The first daffodils and hyacinths are flowering and in spite of the bitterly could southerly we’ve had the last couple of days, the buds are swelling and we notice the first stirrings of spring. This is also my first blog post since May, both because there’s nothing to do in my totally shaded garden this part of the year and because I’ve been spending June in Sweden with my family and July in France with friends. My plan was to continue the weekly posts, but without access to a computer that just didn’t happen! Over time, I’ll give you some glimpses of all the great sustainable solutions I saw over there.
Right now, we’re between midwinter and spring equinox. In northern European cultures, this was a time when people were celebrating the end of winter and the first stirrings of spring with a festival, or carnival. This was often followed by a ritual cleansing, or at least a visit to a holy well, and the setting of resolutions for the new year. At “Imbolc eve” (1/2 in the northern hemisphere, so 1/8 here) people had a nice dinner, setting some food aside for Brighid, the fertility spirit/fairy/goddess. They also prepared a bed for her so she would stay in the house overnight and bless the household with prosperity for the coming growing season.
One way of reproducing these traditions and connect with the seasons here is to celebrate with friends and family. We bring in budding branches to let them open in the warmth of the house, put some daffodils on the table and enjoy a good big dinner. Food spiced with tumeric, ginger, allspice and cinnamon is warming and help us combat the cold. And why not set a plate out for Brighid too? I regularly go to the sauna in spring to get the accumulated toxins out of my system – and enjoy the heat when the southerly is rageing outside.
After this celebration, many cultures had a period of fasting. This was often mandatory because not much had grown over winter and the stores were being rationed to last until the next harvest. For us, it is the ideal time to look over what we eat and introduce some of the wild salads that are starting to sprout: dandelion, puha, nasturtium, mustard, corn salad… Many of these are also great for digestion and support the elimination organs.
The moon is in its last quarter now and will be dark the night between Friday and Saturday. If you want to sow quick-sprouting seeds two days before new moon, when they germinate best, you’d need to get your seed trays and seed raising mix ready before Thursday. But you can actually sow these the whole week following the new moon too, so no stress! I’ll do mine as I get around to it…
My to-do list this week (12-18 August):
- Check in on my wormfarm: Are carbon levels, worm numbers, water content ok? It’s not too compact in there after winter? Add dry carbon matter if needed, a little sprinkling of lime, cover if too wet.
- Sieve worm castings for seed raising mix
- Sieve garden soil for seed raising mix
- Mix 1:1:1 of sieved soil, sieved compost and old seed raising mix (you can also buy Dalton’s Organic at Commonsense)
- Check my garden plan up until December and count my seeds to make sure I’ve got enough + maybe order more
- Sow seeds for indoors tomatos, peppers and eggplants in trays on a radiator (these need minimum 20ºC to germinate) – the ones to grow outdoors I sow much later.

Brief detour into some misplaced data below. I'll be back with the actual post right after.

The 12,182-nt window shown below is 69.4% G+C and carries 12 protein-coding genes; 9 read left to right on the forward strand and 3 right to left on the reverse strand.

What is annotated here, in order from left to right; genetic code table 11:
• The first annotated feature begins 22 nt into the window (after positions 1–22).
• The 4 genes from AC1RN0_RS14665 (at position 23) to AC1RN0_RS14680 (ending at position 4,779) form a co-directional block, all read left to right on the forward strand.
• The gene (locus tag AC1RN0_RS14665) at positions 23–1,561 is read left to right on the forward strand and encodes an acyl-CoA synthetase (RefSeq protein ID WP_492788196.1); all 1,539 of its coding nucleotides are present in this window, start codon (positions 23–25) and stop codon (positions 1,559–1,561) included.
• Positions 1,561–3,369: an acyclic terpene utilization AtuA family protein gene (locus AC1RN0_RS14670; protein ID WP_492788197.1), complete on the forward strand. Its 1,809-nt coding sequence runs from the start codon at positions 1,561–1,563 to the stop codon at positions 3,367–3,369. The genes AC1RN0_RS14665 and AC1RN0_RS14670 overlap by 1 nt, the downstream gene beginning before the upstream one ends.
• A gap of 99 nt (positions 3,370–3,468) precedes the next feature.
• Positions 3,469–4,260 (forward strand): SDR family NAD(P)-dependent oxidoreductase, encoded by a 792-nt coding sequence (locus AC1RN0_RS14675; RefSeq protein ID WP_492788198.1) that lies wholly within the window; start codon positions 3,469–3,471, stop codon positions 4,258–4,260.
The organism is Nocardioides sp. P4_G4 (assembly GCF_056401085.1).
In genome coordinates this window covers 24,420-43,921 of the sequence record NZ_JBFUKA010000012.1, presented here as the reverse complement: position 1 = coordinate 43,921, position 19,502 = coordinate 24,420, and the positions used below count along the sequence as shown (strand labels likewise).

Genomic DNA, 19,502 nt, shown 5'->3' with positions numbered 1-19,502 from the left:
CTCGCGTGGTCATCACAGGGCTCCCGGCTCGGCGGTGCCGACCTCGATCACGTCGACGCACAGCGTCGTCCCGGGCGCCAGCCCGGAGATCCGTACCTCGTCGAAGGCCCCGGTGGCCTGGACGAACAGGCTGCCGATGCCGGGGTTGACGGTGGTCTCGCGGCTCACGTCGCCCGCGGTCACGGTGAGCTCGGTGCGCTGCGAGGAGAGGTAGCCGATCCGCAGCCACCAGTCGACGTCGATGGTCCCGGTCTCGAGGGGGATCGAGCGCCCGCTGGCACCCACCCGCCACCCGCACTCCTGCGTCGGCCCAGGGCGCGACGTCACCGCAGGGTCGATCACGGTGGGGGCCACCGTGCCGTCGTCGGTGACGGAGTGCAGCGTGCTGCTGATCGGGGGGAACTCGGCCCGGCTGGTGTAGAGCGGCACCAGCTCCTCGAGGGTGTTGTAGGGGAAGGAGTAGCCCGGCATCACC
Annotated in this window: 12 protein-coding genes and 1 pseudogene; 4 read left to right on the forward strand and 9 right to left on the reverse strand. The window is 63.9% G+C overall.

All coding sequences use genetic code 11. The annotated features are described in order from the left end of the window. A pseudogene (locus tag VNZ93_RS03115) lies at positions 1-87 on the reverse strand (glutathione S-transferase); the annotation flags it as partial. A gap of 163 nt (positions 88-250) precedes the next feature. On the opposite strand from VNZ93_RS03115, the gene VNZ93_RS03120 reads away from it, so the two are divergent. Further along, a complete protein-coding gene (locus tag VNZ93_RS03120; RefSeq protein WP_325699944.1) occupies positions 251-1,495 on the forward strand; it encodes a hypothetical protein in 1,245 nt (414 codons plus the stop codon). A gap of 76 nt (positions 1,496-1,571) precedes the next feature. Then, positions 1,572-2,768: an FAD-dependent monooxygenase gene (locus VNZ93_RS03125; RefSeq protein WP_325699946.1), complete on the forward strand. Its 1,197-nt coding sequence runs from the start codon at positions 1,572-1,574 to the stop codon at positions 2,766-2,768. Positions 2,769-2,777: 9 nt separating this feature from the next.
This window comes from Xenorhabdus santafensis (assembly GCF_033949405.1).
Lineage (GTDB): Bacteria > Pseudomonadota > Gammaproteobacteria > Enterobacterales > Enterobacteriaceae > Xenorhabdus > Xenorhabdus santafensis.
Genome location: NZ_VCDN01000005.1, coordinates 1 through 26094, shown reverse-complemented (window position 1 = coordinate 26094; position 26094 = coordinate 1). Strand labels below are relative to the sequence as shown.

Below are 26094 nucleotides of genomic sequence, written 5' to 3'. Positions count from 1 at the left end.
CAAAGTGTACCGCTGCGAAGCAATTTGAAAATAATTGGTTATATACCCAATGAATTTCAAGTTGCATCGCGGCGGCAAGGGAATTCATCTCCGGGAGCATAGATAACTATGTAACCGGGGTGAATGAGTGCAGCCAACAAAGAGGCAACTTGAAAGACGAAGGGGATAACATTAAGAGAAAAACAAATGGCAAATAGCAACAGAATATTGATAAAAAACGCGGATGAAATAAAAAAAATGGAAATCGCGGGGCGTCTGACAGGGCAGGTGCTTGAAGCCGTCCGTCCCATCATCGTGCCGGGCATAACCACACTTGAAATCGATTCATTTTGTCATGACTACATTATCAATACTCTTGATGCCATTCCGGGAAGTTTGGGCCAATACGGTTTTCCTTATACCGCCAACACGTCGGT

- Sow short-germinating seeds in trays in the greenhouse: Beetroot, Broadbeans, Broccoli, Cabbage, Chard, Collards, Kale, Kohlrabi, Leeks, Lettuce, Mustard, Spring onions, Onions, Peas (dwarf and tall), Rutabagas, Spinach, and Turnips.
- Sow short-germinating seeds directly in the garden (in a bed double-dug in autumn): Carrots, Radishes.
Prepare for next week:
- Start looking for compost materials, take a walk on the southern beaches to check if there are good banks of washed-up seaweed (make sure you’re not in the Reserve!!)
- Check the compost when sieving it to see if I can put it on the beds next week if it’s mature enough.
- Go over my vege & flower beds using the Niwashi to cut “weeds” that are going to seed, if any. Leave them on the soil to decompose if there’s no seed yet, otherwise put in the compost material pile.
- Take out the long-germinating seeds for spring flowers and order more if I need: Alyssum, Aquilegia, Calendula, Corn flower, Foxglove, Hollyhock, Honesty, Petunia, Poppy (I didn’t sow them in autumn…), Sweet william.
- Put up cloches to warm the sunniest bed so I can plant in it soon
- If you have carbon crops that start to go dry and seedy, prepare to harvest them and use the stems in your big spring compost pile. I can’t grow anything over winter, as my garden is too shady.
- Prepare (or buy) liquid feed for strawberries and rhubarb
As you can see, there’s now a lot to do in our Edible Oasis! If you’re a beginner, I suggest you stick to a few crops that you really like to eat and learn how to grow those. Start with 3-5 different veges the first year and add another 2-4 new ones each year. This will keep it from becoming overwhelming. And a few flowers, Calendula, Borage and Alyssum are both easy and pretty.
Last but not least, I’ve got a day workshop coming up for you: Grow an Urban Food Forest (part II), Sunday 6th September! It will happen on a private property in Mornington, it’s $90-$120 (sliding scale depending on your available funds). For more info and registration, email firstname.lastname@example.org